To be simple in a definition is to frame it in such a way that it will immediately mean something to the people for whom it is intended. Dr. Johnson defines a net as something reticulated and decussated, with interstices between the intersections; and Herbert Spencer defines evolution as “an integration of matter and concomitant dissipation of motion, during which the matter passes from an indefinite, incoherent homogeneity to a definite, coherent heterogeneity, and during which the retained motion undergoes a parallel transformation.'' These definitions are precise and to the expert they may be simple, but to ordinary people they are not.
Simplicity and precision are difficult to unite, but with patience the union can nearly always be made.
There is an old rule that definitions should be by genus and differentia. This means that it is not necessary or desirable to enumerate every single attribute of the things denoted by the name defined. It is sufficient to tell what class they belong to and how they differ from other members of that class. If we are defining the word · bloodhound' we should say that bloodhounds are a certain specified kind of dog. It is not necessary to say that they are living things, belonging to the animal kingdom, and possessed of a backbone, mouth, eyes, ears, teeth, and paws. These attributes and a hundred others are all implied by the generic term “dog'.
To define a term by itself or by some other equally obscure word from the same root, e.g., a preacher is one who preaches’, is practically the same as not to define it at all. It adds neither precision nor simplicity. But if two words from the same root do not indicate precisely the same rela-v tions it may be proper to define one by means of the other and some modifying phrase, e.g., 'a preacher is one who preaches by profession', 'a liar is one who tells lies habitually'. Again, we are likely to lose rather than gain in both precision and simplicity when we define in metaphorical language, as when we say that words are barbed arrows, the soul is life's star, truth is the food of the soul, or the camel is the ship of the desert. The metaphors may be useful, but not as definitions.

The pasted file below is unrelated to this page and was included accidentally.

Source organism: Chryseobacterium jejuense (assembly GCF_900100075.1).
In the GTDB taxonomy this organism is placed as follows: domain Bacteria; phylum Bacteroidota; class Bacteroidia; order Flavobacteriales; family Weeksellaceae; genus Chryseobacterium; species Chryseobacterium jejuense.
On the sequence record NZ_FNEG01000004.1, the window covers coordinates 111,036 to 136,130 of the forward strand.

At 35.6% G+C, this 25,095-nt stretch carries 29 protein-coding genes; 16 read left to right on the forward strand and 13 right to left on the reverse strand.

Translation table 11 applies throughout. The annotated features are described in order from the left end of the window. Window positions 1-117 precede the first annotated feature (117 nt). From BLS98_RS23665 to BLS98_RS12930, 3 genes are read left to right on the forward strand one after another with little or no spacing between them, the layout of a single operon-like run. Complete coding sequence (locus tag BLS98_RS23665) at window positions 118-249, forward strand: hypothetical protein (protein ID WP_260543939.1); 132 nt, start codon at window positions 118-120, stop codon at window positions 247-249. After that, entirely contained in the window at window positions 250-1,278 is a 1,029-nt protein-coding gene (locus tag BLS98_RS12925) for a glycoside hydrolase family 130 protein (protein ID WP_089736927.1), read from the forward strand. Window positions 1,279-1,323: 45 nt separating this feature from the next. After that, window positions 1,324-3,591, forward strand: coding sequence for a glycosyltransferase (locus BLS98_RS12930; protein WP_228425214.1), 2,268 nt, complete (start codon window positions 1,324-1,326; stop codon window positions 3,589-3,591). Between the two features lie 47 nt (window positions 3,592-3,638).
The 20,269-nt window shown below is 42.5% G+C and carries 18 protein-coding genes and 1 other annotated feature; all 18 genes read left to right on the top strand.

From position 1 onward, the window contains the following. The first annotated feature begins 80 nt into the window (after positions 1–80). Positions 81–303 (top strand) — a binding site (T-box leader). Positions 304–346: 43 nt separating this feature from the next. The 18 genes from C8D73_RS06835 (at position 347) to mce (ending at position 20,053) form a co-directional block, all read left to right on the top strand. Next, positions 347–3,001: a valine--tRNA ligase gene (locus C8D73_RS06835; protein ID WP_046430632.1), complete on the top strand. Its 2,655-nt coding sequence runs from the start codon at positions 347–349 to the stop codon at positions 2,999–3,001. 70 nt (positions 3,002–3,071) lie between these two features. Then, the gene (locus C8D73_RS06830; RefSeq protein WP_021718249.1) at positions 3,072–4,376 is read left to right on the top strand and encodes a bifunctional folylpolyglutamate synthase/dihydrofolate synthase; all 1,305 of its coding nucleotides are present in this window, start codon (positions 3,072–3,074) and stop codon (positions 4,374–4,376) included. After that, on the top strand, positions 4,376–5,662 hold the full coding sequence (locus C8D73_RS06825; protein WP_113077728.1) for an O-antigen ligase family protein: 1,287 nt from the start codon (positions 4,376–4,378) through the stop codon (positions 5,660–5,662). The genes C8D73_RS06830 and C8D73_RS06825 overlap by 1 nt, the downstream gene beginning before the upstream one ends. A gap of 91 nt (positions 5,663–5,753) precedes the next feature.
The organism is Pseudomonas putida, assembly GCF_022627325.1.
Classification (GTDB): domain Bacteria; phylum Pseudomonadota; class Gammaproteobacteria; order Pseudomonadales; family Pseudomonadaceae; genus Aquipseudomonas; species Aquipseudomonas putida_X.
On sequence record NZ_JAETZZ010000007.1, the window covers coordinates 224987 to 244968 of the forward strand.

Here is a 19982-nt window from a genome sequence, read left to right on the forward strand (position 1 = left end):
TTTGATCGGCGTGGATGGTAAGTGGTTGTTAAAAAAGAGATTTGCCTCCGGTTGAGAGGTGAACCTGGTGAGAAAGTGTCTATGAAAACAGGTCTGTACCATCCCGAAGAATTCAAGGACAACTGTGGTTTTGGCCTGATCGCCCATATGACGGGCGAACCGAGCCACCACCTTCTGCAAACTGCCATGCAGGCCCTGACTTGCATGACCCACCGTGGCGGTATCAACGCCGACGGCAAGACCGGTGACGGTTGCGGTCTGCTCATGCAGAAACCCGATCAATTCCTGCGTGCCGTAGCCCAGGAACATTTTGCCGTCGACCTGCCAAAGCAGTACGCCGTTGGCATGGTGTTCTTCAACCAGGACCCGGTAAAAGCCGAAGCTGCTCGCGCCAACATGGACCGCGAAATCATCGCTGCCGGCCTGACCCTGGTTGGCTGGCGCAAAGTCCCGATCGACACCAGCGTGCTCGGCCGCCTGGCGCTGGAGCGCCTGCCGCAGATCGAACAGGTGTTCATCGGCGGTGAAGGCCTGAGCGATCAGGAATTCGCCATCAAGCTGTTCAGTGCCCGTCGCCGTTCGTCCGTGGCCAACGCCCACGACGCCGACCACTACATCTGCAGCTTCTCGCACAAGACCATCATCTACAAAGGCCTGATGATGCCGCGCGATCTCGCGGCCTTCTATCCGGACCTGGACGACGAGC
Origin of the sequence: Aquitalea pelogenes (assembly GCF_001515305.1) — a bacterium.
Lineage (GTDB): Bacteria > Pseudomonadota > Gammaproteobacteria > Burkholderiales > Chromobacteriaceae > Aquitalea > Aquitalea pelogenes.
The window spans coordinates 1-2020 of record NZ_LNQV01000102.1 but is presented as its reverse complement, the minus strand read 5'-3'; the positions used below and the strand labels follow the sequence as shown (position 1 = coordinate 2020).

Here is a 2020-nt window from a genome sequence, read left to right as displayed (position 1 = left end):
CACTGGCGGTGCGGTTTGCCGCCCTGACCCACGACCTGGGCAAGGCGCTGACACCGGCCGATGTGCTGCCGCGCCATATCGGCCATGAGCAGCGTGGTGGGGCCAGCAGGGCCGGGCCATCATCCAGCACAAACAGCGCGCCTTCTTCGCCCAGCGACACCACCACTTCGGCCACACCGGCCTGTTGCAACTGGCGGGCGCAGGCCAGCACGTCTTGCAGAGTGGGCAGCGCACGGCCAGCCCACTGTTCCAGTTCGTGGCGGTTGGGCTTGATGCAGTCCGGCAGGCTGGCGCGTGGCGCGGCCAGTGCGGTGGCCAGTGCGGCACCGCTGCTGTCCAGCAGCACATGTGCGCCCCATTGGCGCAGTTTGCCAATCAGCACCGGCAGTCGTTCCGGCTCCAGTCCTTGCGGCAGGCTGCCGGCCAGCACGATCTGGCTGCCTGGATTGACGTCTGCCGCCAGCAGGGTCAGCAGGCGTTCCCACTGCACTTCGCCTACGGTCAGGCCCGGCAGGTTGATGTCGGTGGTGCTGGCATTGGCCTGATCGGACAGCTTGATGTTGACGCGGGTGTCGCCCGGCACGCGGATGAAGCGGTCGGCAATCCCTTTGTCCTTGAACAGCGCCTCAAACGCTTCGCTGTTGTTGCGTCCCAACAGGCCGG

Definitions are usually supplemented by examples, diagrams, or other illustrations. These do not make the definition any
more accurate, for they give only one case out of Illustrations.
many that fall within it, and unless some explanation is added, they do not show exactly where the dividing line is. But they do make the definition easier to understand. because they turn one's attention in the right direction. When we know some of the things which a boundary is intended to include we are better prepared to learn precisely
where that boundary is. Because examples give this kind of preparation it is often wise to put some of them before the formal definition.
The illustration chosen should be typical. If we try to prepare for the definition of virtue by an example, we should choose some act or character that is recognized as virtuous by everybody ; something well within the class, and, if possible, something of which virtue is the most striking feature. To prepare for the definition of a fish we should not draw an eel. It looks too much like a snake. After the definition is given, however, and its general purport is understood it is often wise to give an example of something that falls within it and of something else quite like it that falls without, and then explain why it is that the one is included and the other not. When one is making a contrast of this sort one might well use an eel to illustrate the difference between a fish and a snake, or a whale to illustrate the difference between a fish and a mammal. The nearer we get to the boundary on any side the easier it is to understand a description of that particular
part of it.
When an example is not so striking as to be unmistakable we should take pains to make clear in precisely what respect it illustrates. It will not do to say, • The subject of a sentence is the name of the thing spoken about, e.g., John struck James'. We should underline the word “John', put it in quotation-marks, or indicate in some other way that it is that word that is the subject, and not the real John or the word · James'. Similarly we cannot explain what a house is by merely handing some one a picture and leaving him to wonder whether the house is the thing in the background with windows or the thing in the foreground with ears.
The reason why the common uneducated person does not recognize the importance of understanding the meaning of words precisely is that it is really not very important for his purposes. To play out of doors, to find one's way along the street and notice what people are doing there, to buy clothes